In the sixth month of Elizabeth’s pregnancy, the angel Gabriel was sent by God to a town in Galilee called Nazareth, to a virgin pledged to be married to a man whose name was Joseph, of the house of David. The virgin’s name was Mary.
The angel came to her and said, “Greetings, favored one! The Lord is with you.”
However, she was very perplexed by Gabriel’s words and wondered what this sort of greeting meant.
The angel said to her, “Do not be afraid, Mary, for you have found favor with God. You will conceive in your womb and bear a son, and you will name him Jesus. He will be great and will be called the Son of the Most High. The Lord God will give to him the throne of his ancestor David. He will reign over the house of Jacob forever, and of his kingdom, there will be no end.”
Mary asked the angel, “How can this be since I am a virgin?”
The angel responded, “The Holy Spirit will come upon you, and the power of the Most High will overshadow you; therefore, the child to be born will be holy. He will be called Son of God. Even now, your relative Elizabeth—in her old age—has also conceived a son, and this is the sixth month for her who was said to be barren. For nothing will be impossible with God.”
Then Mary replied, “Here am I, the servant of the Lord; let it be with me according to your word.” Then the angel departed from her [Luke 1.26-38].
Christmas cards display all kinds of imagery. Some have landscape scenes of small towns and the countryside, buried in snow, with horse-drawn sleighs or carriages. Others have animals frolicking, from reindeer to puppies, chipmunks, raccoons, cardinals, and cute grey mice. Angels appear as shy, cuddly-looking creatures, who certainly would never have to announce, “Be not afraid.” The few religious cards that can be found usually depict the holy family, clothes unruffled, looking so serene, with golden halos, looking like crowns from another world, just hovering over their heads. The words inside the cards express love, goodwill, joy, happiness, and warmth. Yet, in contrast, the descriptions of the events leading up to the first Christmas that both Matthew and Luke record are vastly different in tone, depicting a disruptive scene. Luke tells us that Mary was “greatly troubled” and “afraid” when the angel Gabriel appeared. As the angel proclaimed the awe-inspiring words about the Son of the Most High whose kingdom will never end, Mary had something less extravagant on her mind: But I’m a virgin! Also of grave importance, in a close-knit Jewish community during the first century, the news the angel brought could not have been entirely welcome. The law regarded a betrothed woman who became pregnant as an adulterer, subject to death by stoning.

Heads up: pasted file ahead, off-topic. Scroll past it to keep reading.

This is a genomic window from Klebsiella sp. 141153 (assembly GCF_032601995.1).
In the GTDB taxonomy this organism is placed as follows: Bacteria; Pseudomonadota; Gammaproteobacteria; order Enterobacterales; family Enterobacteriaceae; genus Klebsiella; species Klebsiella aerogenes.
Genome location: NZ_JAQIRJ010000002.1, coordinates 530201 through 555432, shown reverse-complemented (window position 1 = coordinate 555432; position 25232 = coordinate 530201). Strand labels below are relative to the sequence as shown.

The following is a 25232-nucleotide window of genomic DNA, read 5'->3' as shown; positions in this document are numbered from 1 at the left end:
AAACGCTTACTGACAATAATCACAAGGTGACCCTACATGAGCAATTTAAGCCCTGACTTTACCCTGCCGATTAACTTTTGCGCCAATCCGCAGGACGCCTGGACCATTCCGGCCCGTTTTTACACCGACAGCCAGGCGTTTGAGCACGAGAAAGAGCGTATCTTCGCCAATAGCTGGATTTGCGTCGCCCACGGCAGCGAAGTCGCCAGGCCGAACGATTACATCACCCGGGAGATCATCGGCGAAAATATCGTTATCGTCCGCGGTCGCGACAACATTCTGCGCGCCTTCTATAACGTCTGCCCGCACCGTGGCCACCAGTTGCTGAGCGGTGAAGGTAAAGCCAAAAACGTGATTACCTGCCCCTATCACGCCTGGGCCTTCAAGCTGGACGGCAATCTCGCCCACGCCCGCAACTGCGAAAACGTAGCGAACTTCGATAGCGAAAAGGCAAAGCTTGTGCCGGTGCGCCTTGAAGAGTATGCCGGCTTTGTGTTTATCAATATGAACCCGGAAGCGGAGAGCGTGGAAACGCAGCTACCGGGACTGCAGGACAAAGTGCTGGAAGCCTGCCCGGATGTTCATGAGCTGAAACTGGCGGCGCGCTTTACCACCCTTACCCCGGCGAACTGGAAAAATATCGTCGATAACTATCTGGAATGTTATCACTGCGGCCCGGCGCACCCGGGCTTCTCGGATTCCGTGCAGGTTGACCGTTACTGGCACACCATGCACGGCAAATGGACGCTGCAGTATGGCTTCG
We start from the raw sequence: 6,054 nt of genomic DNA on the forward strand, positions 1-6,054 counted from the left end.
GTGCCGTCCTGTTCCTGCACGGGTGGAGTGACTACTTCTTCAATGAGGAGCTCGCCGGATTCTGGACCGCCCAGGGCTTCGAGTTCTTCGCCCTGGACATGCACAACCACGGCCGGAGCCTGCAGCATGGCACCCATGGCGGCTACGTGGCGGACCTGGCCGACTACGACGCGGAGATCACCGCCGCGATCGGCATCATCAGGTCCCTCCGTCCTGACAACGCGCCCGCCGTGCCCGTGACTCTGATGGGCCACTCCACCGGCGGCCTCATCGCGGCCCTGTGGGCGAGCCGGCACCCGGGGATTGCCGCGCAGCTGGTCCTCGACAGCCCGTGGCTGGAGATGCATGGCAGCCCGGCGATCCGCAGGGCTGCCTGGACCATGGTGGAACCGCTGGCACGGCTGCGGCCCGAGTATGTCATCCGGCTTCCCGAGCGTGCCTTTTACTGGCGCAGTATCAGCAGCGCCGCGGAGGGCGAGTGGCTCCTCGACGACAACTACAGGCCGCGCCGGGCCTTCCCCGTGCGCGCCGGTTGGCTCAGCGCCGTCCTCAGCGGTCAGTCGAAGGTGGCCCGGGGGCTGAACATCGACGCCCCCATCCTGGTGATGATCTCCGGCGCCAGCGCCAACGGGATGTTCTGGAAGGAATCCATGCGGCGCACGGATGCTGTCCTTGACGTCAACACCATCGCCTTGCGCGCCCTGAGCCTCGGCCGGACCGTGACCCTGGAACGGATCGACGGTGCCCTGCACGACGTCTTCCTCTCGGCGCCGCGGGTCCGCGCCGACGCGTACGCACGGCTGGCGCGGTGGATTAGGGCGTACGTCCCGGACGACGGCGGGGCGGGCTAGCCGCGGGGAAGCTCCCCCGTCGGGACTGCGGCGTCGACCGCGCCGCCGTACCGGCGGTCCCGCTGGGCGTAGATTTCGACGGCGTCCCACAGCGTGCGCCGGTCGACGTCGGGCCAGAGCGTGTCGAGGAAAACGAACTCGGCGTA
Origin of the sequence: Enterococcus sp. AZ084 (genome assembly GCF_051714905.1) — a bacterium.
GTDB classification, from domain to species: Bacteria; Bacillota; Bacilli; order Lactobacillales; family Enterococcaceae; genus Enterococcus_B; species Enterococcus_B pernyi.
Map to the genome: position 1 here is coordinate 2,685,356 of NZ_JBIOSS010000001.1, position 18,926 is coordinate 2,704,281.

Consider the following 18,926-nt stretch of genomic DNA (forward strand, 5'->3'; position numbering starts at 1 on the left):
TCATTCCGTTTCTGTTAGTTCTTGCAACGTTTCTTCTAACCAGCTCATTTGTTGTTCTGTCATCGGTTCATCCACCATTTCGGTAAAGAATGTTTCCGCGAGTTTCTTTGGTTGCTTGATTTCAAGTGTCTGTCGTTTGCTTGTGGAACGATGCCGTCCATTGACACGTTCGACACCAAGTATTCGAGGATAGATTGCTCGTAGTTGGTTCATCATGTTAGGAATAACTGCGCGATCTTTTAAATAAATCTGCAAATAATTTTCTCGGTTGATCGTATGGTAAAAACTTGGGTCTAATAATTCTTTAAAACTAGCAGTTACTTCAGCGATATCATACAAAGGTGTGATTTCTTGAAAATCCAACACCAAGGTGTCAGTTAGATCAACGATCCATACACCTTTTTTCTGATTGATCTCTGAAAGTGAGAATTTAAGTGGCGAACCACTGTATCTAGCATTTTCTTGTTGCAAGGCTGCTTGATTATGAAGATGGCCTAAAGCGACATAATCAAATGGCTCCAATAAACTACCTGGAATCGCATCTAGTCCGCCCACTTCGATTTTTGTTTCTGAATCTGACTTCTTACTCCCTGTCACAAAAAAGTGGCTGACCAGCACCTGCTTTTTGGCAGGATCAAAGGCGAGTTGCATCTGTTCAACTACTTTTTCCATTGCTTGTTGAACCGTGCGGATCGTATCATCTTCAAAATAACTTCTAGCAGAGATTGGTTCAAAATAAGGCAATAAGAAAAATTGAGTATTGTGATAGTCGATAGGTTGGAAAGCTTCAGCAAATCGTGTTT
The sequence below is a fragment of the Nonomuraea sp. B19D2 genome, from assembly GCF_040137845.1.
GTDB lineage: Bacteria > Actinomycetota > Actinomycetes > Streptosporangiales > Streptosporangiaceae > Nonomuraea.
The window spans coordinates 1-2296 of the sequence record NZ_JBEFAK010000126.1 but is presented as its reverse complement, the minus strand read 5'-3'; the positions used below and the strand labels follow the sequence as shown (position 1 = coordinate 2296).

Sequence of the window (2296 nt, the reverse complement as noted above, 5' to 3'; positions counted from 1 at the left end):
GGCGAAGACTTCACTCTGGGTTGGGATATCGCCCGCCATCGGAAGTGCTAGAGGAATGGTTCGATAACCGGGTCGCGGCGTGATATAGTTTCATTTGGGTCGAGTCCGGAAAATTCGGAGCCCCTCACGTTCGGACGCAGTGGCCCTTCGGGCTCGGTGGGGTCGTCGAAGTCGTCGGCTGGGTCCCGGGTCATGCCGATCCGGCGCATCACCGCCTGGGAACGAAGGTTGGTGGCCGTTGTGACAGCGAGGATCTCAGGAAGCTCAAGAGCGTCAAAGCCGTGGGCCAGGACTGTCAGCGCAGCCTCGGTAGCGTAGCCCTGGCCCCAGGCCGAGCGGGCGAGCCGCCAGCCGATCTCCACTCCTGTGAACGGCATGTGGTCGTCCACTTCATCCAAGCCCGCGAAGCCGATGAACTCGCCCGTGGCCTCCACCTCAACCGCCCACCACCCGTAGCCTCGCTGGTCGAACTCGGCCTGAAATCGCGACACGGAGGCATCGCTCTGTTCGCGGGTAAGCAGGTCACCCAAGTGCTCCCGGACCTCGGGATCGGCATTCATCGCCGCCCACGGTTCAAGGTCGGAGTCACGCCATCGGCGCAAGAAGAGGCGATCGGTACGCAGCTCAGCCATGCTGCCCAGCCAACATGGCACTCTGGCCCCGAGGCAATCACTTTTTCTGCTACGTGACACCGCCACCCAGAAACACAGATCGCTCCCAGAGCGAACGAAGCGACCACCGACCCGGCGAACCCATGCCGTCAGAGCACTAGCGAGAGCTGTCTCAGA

Matthew says that Joseph graciously agreed to divorce Mary in private rather than press charges of adultery until an angel appeared to him to correct his viewpoint of betrayal. After the angel departed from Mary, Luke tells of a fearful Mary rushing off to visit her relative Elizabeth, the one person who might understand what she was going through. In addition, while the whole countryside is joyfully talking about Elizabeth’s miracle, Mary must hide the shame of her own miracle.
How many times did Mary reexamine the angel’s words as she felt the Son of God kicking within her belly? How many times did Joseph question his encounter with an angel—was it a dream?—as he endured the shameful looks from villagers who could plainly see the changing shape of his fiancée? Yet, the virgin Mary listened to the angel, considered the scandalous effects, and replied, “Here am I, the servant of the Lord; let it be with me according to your word.” She was the first person to accept Jesus on his own terms, regardless of the personal cost.
Two thousand years later, people celebrate Christmas, attempting to create personal “Hallmark memories,” with wondrous decorations and festivities, devoid of any hint of scandal or personal sacrifice. During this Christmas season, let us make time to ponder what Mary and Joseph agreed to endure and to consider how the very One who said, “Let there be light,” entered our world, unable to speak, unable to eat solid food, unable to control his bladder, dependent upon a teenage couple for shelter, food, and love.